Computation of time

For the treatise on time written by Bede the Venerable, see The Reckoning of Time.

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In the canon law of the Catholic Church, the computation of time,[1] also translated as the reckoning of time[2] (Latin: suppputatio temporis[2]), is the manner by which legally-specified periods of time are calculated according to the norm of the canons on the computation of time.


Months are computed according to the calendar from the date of publication.[3] A "canonical month" (in contradistinction to a "calendar month") is a period of 30 days,[4] while a "calendar month" is a continuous month.

Vacatio legis

Main article: Vacatio legis

The vacatio legis is computed according to the calendar; for example, if a law is promulgated on 2 November, and the vacatio legis is 3 months, then the law takes effect on 2 February.[5] So a universal law has a vacatio legis of approximately 90 days—3 months taken according to the calendar—while a particular law has a vacatio legis of approximately 30 days—1 month taken according to the calendar—unless specified to the contrary.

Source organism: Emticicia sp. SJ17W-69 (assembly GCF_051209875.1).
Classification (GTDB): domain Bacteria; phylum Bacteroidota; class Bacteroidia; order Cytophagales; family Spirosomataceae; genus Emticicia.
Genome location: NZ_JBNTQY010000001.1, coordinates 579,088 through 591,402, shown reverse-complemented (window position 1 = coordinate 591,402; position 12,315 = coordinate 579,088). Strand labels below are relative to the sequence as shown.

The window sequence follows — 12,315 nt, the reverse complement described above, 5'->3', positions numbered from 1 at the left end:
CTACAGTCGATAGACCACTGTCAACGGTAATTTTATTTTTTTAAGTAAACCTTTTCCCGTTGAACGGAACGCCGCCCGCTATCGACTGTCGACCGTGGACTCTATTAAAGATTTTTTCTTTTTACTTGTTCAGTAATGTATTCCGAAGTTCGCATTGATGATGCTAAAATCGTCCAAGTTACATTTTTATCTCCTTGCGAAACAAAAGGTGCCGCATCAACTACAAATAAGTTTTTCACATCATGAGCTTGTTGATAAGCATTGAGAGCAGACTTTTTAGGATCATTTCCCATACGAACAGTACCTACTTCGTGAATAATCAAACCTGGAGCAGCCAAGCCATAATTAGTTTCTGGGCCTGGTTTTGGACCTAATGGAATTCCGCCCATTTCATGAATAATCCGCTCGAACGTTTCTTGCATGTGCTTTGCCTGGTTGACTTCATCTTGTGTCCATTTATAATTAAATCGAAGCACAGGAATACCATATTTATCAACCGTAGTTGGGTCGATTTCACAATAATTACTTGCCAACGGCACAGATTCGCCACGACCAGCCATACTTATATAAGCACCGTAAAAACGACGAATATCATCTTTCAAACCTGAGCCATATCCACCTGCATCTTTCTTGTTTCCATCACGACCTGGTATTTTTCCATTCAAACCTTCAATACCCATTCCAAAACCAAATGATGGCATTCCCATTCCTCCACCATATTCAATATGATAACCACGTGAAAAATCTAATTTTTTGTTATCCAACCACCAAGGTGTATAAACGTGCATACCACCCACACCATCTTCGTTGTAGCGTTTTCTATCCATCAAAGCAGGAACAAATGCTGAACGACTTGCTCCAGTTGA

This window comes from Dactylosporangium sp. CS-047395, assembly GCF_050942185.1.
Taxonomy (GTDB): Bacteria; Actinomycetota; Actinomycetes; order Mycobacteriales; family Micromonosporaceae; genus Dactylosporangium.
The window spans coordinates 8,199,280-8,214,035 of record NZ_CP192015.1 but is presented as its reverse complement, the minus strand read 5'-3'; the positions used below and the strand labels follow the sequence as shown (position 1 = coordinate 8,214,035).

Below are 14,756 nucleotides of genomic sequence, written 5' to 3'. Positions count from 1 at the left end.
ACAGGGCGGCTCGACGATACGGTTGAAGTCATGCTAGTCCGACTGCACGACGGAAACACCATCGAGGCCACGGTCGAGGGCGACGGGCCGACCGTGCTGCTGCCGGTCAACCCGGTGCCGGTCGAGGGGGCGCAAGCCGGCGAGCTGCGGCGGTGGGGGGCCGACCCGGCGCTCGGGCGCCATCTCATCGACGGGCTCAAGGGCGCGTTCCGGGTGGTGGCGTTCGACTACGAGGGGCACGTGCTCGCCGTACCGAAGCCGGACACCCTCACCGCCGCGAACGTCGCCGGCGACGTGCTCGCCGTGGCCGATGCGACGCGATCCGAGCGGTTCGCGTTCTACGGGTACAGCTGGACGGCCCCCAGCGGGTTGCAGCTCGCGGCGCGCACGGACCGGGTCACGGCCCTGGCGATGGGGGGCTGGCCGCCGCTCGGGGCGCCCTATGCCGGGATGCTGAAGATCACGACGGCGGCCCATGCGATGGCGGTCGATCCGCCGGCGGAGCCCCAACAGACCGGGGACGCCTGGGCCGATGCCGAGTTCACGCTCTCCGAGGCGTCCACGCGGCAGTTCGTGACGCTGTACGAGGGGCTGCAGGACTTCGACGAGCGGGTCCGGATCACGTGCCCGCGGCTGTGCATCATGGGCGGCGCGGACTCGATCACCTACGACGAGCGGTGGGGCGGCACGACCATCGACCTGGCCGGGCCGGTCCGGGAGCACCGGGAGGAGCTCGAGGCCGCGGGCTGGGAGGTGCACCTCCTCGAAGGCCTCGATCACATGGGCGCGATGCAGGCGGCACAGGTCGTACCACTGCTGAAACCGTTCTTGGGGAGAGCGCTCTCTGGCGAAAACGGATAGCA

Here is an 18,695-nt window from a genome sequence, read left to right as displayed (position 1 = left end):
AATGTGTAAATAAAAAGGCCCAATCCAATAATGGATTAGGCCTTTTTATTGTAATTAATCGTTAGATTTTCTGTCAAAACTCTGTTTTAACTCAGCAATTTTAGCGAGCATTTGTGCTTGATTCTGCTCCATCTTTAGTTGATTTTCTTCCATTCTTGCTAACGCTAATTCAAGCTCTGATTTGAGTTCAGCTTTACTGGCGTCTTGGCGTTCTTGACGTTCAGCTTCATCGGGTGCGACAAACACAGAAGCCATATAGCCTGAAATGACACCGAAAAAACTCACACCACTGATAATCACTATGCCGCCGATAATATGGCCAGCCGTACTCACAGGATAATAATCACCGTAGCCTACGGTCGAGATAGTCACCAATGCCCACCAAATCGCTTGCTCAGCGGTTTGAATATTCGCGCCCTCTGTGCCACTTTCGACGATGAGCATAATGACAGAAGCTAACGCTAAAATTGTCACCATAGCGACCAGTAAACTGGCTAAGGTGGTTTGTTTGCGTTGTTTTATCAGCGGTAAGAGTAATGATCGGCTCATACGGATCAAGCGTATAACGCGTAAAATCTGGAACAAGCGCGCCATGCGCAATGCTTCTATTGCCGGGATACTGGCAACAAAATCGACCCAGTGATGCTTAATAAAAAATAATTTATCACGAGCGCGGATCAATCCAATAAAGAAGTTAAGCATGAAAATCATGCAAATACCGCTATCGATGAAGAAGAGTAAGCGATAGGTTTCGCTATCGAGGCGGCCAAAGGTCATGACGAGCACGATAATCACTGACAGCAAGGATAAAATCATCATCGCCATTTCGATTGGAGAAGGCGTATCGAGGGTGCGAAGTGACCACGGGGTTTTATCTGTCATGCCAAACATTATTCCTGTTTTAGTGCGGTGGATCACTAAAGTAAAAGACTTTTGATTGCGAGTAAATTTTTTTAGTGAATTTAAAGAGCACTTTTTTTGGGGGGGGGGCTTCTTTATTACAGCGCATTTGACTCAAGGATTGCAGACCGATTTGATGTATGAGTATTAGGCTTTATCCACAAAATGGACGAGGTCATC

From 1918[6] to 1983,[7] Book I, Title III of the 1917 Code of Canon Law[1] regulated the computation of time in the Latin Church.


  1. 1 2 Peters, Dr. Edward N., The 1917 or Pio-Benedictine Code of Canon Law, pg. 39 (Book I, Title III).
  2. 1 2 Caparros et al., 1983 Code of Canon Law, pg. 160 (Book I, Title XI: De temporis supputatione)
  3. Della Rocca, Fernando. Manual of Canon Law, pg. 70.
  4. Canon 202 §1, 1983 Code of Canon Law
  5. De Meester, Juris Canonici Compendium, v. 1, pg. 176.
  6. Benedict XV, ap. const. Providentissima Mater Ecclesia
  7. John Paul II, ap. const. Sacræ disciplinæ leges


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